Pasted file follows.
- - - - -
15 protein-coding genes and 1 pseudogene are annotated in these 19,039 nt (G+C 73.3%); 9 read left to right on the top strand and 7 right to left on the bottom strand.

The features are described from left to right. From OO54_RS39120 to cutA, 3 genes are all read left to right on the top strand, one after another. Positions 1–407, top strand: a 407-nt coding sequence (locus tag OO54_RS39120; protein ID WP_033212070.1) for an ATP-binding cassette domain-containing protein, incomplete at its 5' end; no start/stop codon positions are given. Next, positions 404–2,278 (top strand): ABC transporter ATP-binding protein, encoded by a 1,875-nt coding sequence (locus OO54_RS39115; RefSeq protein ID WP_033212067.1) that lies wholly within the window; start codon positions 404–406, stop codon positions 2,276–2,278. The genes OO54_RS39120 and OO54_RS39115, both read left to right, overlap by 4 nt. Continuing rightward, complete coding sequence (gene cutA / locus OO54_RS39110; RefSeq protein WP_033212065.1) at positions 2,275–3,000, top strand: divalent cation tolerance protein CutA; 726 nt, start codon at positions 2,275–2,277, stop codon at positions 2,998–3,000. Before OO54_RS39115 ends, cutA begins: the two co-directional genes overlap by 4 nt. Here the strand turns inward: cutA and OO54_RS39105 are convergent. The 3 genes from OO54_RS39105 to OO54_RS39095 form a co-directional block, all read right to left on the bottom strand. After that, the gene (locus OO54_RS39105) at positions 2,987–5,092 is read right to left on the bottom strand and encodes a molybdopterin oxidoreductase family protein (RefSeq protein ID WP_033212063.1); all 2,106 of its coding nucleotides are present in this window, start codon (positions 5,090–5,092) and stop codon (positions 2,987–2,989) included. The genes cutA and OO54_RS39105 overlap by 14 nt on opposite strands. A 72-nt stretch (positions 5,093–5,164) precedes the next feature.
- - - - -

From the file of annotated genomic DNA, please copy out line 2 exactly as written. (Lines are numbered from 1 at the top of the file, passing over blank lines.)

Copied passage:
The features are described from left to right. From OO54_RS39120 to cutA, 3 genes are all read left to right on the top strand, one after another. Positions 1–407, top strand: a 407-nt coding sequence (locus tag OO54_RS39120; protein ID WP_033212070.1) for an ATP-binding cassette domain-containing protein, incomplete at its 5' end; no start/stop codon positions are given. Next, positions 404–2,278 (top strand): ABC transporter ATP-binding protein, encoded by a 1,875-nt coding sequence (locus OO54_RS39115; RefSeq protein ID WP_033212067.1) that lies wholly within the window; start codon positions 404–406, stop codon positions 2,276–2,278. The genes OO54_RS39120 and OO54_RS39115, both read left to right, overlap by 4 nt. Continuing rightward, complete coding sequence (gene cutA / locus OO54_RS39110; RefSeq protein WP_033212065.1) at positions 2,275–3,000, top strand: divalent cation tolerance protein CutA; 726 nt, start codon at positions 2,275–2,277, stop codon at positions 2,998–3,000. Before OO54_RS39115 ends, cutA begins: the two co-directional genes overlap by 4 nt. Here the strand turns inward: cutA and OO54_RS39105 are convergent. The 3 genes from OO54_RS39105 to OO54_RS39095 form a co-directional block, all read right to left on the bottom strand. After that, the gene (locus OO54_RS39105) at positions 2,987–5,092 is read right to left on the bottom strand and encodes a molybdopterin oxidoreductase family protein (RefSeq protein ID WP_033212063.1); all 2,106 of its coding nucleotides are present in this window, start codon (positions 5,090–5,092) and stop codon (positions 2,987–2,989) included. The genes cutA and OO54_RS39105 overlap by 14 nt on opposite strands. A 72-nt stretch (positions 5,093–5,164) precedes the next feature.